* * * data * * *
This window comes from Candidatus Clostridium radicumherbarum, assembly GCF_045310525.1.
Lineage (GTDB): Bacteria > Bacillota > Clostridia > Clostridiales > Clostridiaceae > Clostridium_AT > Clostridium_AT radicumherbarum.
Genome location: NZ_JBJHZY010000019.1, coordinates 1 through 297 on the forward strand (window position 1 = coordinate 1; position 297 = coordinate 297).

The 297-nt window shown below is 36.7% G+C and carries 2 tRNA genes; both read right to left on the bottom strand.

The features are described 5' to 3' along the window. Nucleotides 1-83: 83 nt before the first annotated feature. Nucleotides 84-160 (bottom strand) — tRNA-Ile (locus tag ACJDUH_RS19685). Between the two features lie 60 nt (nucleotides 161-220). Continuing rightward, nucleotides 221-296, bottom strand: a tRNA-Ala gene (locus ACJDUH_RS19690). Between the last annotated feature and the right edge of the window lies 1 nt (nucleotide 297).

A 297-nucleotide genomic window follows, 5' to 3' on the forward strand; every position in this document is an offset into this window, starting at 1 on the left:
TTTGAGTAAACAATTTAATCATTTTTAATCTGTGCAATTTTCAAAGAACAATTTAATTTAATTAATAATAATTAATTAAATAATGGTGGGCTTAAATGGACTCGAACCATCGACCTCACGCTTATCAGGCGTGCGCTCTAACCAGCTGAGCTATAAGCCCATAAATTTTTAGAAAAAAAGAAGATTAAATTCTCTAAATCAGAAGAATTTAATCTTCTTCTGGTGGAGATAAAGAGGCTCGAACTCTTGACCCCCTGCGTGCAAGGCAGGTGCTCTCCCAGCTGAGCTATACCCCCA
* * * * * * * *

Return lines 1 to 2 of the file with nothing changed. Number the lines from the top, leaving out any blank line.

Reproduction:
This window comes from Candidatus Clostridium radicumherbarum, assembly GCF_045310525.1.
Lineage (GTDB): Bacteria > Bacillota > Clostridia > Clostridiales > Clostridiaceae > Clostridium_AT > Clostridium_AT radicumherbarum.